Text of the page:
Sir, For the past twenty years the Highland Pipers’ Society has been foremost in providing facilities in the Scottish Capital for the cultivation of the arts of piping and dancing, and one is glad to know that it still continues its good work with unabated vigour. During the ensuing session, the meeting-place will be the C. F. Church Hall in Lothian Road, and already two very successful gatherings have been held there. Nowhere else in Scotland could an admirer of the Piob Mhor be as certain of meeting of an evening with so many notable players as well as citizens, old and young, desirous of fostering the study of pipe music at Highland dancing. Here professional players world-wide we now mingle with a crowd of enthusiastic amateurs, and it is no uncommon occurrence to witness several of the leading prize-winners of the Northern Meeting, Argyllshire, Cowal, Braemar, and other important Highland piping competitions taking part in band selections and marching, side-by-side, with youthful budding champions, who are proud to claim friendship with such “masters” and of having the opportunity of emulating their style. Following on these band performances, strathspeys, reels, sword and other Highland dances are engaged in, with much skill and purpose by a large number of the juvenile members–all neatly clad in Highland costume; and on occasions, for their special benefit, exhibitions are given by some of Scotland’s best dancers, such as Mr. J. A. Gordon and Mr. Sidney A. Black. It should be mentioned that not a few of these juveniles have taken place at the principal Gatherings in Scotland, and it is with no small pride they wear their handsome medals, which, amongst their own class, are just as much cherished as any V. C. in the Army. It is to the credit of the Society that they have been the means of bringing to the front not only young pipers, but, also so many aspiring dancers.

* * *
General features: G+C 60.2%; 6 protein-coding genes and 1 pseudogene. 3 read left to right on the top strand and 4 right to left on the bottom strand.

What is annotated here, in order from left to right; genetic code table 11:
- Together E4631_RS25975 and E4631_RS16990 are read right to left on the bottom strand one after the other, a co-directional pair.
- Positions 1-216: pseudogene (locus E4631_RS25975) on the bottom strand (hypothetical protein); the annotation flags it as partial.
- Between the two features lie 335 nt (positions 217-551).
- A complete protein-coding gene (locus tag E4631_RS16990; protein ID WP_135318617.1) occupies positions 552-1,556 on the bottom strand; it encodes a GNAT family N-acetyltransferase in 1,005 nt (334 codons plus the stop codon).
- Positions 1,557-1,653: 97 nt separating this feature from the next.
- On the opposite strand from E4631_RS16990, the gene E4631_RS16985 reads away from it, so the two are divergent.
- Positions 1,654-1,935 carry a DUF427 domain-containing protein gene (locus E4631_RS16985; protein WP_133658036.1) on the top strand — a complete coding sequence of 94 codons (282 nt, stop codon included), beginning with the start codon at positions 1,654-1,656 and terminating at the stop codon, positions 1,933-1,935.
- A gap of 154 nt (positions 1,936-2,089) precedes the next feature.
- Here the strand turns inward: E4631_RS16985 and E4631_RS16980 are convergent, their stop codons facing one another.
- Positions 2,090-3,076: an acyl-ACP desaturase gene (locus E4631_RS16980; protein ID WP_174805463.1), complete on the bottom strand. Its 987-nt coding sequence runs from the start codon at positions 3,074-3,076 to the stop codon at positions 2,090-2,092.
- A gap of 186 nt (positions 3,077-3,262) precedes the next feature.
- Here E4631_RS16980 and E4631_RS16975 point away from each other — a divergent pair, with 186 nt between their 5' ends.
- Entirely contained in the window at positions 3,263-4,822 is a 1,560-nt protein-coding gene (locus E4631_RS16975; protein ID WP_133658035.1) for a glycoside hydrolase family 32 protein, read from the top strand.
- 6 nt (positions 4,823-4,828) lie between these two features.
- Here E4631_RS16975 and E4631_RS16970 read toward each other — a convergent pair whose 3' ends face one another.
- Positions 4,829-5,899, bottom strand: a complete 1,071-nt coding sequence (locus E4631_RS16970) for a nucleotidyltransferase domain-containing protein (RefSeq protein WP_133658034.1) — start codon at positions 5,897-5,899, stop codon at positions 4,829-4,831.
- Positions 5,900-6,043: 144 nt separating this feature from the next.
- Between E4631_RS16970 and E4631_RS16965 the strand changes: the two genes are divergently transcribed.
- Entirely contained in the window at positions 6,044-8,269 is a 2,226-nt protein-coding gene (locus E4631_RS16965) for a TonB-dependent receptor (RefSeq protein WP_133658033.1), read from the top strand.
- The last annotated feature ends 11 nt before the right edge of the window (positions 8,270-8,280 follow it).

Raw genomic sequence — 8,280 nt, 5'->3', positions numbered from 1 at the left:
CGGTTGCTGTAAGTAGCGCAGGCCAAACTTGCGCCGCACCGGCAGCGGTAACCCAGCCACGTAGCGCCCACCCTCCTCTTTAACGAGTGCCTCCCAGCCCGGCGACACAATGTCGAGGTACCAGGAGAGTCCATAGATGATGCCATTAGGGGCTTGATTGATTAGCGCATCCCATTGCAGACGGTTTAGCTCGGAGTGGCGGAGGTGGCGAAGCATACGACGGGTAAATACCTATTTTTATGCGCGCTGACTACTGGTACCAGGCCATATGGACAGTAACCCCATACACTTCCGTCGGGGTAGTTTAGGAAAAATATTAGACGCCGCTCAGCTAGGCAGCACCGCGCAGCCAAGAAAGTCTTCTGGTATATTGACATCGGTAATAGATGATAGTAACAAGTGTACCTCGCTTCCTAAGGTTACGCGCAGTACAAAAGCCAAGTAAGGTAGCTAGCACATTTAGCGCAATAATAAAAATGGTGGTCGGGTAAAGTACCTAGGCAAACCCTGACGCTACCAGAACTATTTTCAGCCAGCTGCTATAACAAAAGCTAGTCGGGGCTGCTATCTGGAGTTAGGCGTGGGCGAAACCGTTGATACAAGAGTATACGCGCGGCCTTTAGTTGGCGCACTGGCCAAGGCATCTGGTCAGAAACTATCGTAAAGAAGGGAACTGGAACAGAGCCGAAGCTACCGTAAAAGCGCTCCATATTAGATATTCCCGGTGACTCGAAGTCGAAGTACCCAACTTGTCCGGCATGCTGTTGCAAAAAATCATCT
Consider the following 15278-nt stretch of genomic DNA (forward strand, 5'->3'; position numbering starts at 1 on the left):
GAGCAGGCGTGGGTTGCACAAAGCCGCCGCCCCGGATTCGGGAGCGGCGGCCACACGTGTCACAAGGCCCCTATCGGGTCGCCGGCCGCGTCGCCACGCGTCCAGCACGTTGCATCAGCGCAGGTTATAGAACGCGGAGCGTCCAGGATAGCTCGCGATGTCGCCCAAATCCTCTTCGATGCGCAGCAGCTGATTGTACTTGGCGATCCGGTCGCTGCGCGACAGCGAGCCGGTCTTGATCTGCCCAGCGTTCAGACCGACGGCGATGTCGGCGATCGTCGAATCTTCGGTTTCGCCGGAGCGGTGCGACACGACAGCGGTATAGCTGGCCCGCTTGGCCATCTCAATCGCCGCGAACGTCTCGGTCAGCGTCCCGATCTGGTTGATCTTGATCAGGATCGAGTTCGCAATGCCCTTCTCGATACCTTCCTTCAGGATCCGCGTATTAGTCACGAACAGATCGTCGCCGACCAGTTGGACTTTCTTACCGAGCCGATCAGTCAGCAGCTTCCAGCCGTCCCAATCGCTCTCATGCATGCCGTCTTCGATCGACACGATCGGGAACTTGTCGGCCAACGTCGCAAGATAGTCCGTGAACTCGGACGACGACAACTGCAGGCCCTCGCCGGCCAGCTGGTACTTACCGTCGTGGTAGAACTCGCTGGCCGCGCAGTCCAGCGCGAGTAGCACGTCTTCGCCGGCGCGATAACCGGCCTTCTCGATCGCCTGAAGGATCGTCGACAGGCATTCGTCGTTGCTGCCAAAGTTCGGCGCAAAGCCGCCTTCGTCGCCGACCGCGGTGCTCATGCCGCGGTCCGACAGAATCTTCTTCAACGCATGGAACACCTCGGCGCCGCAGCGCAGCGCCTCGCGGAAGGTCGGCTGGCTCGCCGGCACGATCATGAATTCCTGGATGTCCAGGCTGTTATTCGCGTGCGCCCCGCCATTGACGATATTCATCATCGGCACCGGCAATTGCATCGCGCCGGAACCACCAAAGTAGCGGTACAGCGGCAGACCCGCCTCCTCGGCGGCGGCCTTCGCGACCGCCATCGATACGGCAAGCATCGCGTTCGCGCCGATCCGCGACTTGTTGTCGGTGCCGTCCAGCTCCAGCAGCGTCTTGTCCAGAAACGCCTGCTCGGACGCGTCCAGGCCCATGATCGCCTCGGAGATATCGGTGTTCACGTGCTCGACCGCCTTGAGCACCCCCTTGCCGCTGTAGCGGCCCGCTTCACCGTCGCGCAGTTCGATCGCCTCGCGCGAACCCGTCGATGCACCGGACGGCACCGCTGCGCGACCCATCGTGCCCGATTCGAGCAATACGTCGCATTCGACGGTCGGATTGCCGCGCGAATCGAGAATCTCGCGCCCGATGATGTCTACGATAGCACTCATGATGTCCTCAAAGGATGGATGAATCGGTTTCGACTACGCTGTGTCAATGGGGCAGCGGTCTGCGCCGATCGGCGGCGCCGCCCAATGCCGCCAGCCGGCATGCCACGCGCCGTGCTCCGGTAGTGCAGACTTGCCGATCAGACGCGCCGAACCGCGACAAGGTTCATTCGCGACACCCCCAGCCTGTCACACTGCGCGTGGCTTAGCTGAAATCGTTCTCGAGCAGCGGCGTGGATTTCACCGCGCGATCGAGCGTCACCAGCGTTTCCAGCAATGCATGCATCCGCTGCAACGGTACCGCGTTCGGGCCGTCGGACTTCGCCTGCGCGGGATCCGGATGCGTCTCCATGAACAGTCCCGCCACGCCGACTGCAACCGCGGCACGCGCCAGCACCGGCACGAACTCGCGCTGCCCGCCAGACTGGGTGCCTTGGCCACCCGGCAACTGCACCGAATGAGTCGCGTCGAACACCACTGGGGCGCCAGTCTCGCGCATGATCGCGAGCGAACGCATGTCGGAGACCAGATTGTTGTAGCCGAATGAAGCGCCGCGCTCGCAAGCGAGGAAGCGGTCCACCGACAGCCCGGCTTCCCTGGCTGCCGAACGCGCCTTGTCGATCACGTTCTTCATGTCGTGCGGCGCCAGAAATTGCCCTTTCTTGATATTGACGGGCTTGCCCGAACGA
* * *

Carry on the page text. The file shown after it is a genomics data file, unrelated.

One of the most attractive features of the society’s meetings is the first-rate solo piping selections so I’m grudgingly rendered by its most skilled performers. At the meetings already help the session, there were present the famous Pipe-Major William Ross, Pipe-Major James Sutherland, Pipe-Major J. O. Duff, Mr. William MacLeod, Mr. A. M. Calder and Mr. Malcolm Johnston, the Hon. Secretary, and their contributions, including piobaireachd, marches, strathspeys and reels were much enjoyed. The Society’s Pipe-Major (Mr. John McDonald), the Hon. Treasurer (Mr. Peter Roberts), and the Hon. Secretary (Mr. Malcolm Johnston, 35 Bellevue Road, Edinburgh), still continue to give their best services to the Society.
Mr. Burn Murdoch and Mr. R. D. Black continue as hon. chief and chieftain respectively, and Mr. MacIntosh of Mr. H. MacDonald Shield, S. S. C., as vice-presidents. Both the latter were present at the opening meeting, which was briefly addressed by the president, Mr. Donald Shaw S.S.C., who has so successfully directed the working of the Society since it was founded. Mr. Shaw has been elected president for twenty years in succession–possibly a unique record office in any Highland organisation.–I am, etc.